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Different Stages of Shingles

writtenByWritten by: Tessa Chatham Registered Nurse
Tessa Chatham Registered Nurse

Tessa Chatham Registered Nurse

Tessa is a MSN prepared Registered Nurse with 10 years of critical care experience in healthcare. When not practicing clinical nursing, she enjoys academic writing and is passionate about helping those affected by medical aliments live healthy lives.

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reviewBy Reviewed by: Dr. Katalin Karolyi
Reviewer

Dr. Katalin Karolyi

Katalin Karolyi, M.D. earned her medical degree at the University of Debrecen. After completing her residency program in pathology at the Kenezy Hospital, she obtained a postdoctoral position at Sanford Burnham Prebys Medical Discovery Institute, Orlando, Florida.

March 21, 2021 Read Time - 6 minutes

What Is Shingles?

The varicella-zoster virus is responsible for chickenpox and later can develop into shingles. Shingles, also known as herpes-zoster, is not related to the herpes virus that causes genital diseases. After you contract chickenpox, the virus stays in your body, lying dormant for years. It reappears as shingles when the virus reactivates. 

According to the CDC, 1 in 3 people will contract shingles at some point in their lifetime. 

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Shingles Symptoms

Common symptoms of shingles are pain and a rash in a belt-like form that stops at the midline of the body affecting only one side. Symptoms of shingles progress from burning and itching sensations to severe pain at the location of the rash. Early shingles symptoms may include burning, tingling, or a numb sensation on the skin accompanied by headache, upset stomach, and chills. 

Later stages include painful fluid-filled blisters that cause severe pain, fever, and severe itching.

What Causes Shingles?

In the United States, more than 1 million individuals annually develop shingles. The exact cause of shingles is unknown other than it is a reactive version of the chickenpox virus. The risk factors for shingles are unique to each individual; however, 90% of shingles cases result from a weakened immune system. 

The following demographics are more likely to contract shingles:

  • Transplant patients
  • Patients receiving chemotherapy
  • HIV patients
  • Patients who take immunosuppressant treatment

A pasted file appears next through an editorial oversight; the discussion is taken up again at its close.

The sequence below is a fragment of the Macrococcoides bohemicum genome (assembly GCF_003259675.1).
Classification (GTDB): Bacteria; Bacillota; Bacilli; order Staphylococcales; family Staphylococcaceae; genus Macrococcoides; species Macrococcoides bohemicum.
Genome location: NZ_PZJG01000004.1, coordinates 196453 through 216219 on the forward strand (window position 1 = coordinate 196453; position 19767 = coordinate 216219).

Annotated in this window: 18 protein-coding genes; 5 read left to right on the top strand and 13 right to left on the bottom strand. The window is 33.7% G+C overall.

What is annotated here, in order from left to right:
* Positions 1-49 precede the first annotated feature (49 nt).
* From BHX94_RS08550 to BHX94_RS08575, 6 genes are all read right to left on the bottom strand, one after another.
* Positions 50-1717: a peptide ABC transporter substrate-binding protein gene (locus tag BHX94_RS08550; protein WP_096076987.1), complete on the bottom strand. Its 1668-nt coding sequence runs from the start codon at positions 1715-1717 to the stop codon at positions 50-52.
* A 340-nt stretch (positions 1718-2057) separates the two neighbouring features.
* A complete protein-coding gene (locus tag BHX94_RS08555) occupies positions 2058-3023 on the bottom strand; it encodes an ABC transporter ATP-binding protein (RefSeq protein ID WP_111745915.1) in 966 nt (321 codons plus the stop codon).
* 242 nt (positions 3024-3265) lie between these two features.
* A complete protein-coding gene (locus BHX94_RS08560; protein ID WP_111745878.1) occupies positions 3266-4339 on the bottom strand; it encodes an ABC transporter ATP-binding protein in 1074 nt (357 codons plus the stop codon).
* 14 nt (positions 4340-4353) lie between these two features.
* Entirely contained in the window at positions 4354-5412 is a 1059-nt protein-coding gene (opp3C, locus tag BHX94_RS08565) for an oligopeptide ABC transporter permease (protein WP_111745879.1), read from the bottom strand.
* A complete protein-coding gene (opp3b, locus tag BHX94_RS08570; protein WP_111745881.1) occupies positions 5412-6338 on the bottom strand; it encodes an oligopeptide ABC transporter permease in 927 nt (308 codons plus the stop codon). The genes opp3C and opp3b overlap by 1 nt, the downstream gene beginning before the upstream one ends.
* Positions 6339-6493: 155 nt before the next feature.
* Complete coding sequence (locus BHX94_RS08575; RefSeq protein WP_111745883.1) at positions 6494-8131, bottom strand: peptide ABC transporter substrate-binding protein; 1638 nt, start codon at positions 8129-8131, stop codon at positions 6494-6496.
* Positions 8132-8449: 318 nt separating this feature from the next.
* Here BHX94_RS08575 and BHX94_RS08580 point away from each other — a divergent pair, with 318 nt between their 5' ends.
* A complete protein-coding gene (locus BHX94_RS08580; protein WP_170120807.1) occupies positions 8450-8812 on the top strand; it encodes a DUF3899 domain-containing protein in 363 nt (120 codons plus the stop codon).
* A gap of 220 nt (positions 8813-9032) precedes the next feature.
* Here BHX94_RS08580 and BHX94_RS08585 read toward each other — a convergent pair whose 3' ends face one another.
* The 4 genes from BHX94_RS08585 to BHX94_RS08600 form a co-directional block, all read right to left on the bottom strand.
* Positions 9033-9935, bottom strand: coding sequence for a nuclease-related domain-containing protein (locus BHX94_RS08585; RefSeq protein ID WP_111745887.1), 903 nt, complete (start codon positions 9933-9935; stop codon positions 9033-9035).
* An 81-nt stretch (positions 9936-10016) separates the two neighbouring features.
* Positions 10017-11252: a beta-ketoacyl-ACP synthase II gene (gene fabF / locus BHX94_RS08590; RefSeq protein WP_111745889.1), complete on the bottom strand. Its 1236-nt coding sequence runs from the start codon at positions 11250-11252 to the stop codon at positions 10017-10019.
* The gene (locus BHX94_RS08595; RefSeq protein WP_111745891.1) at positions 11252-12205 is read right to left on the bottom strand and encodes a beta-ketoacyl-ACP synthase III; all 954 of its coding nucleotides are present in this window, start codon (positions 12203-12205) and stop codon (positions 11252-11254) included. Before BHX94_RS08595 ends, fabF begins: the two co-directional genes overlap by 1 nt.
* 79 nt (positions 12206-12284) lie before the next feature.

Age and gender are important risk factors for shingles. Most cases of shingles occur over the age of 50. It is estimated that 50% of people will have shingles by the age of 85, and women are more likely to develop shingles than men.

What Triggers a Shingles Outbreak?

Precise triggers for herpes zoster (shingles) are unknown. Outbreaks can come as a result of the individual’s immune status. That is, if your immune system is weakened, you are more likely to suffer a shingles outbreak. 

You must also have had chickenpox to trigger a shingles outbreak. You cannot have a shingles outbreak unless you have previously contracted chickenpox.

What Does Early Stages of Shingles Look Like?

Shingles progress through several stages as the virus replicates in your body. Shingles start as a rash with red bumps, known as papules, distributed most frequently over your back and torso. 

Within several days, grouped blisters (vesicles or bullae) are present. Within seven to ten days, the vesicles dry up and crust.

The early stage of shingles looks like small, red, raised, solid pimples or an inflamed rash. These are tiny, raised bumps on the skin. Eventually, these bumps blister and later crust. The beginning stages of shingles create tingling and localized pain. 

The early stages of shingles are also described as itching, burning, or deep pain. People who have had shingles also described the early stages as similar to the beginning of the flu.

What Does a Mild Case of Shingles Look Like?

Not everyone with shingles will develop a blistering rash. A mild case of shingles may include a red rash without blisters. The shingles rash and blisters are distinct characteristics of the illness. Mild cases of shingles do not usually cause headaches, fever, or fatigue. 

Whether mild or severe, pain is the most common symptom of shingles. Most people describe a deep burning, throbbing, or stabbing sensation. The pain usually subsides within 30 days.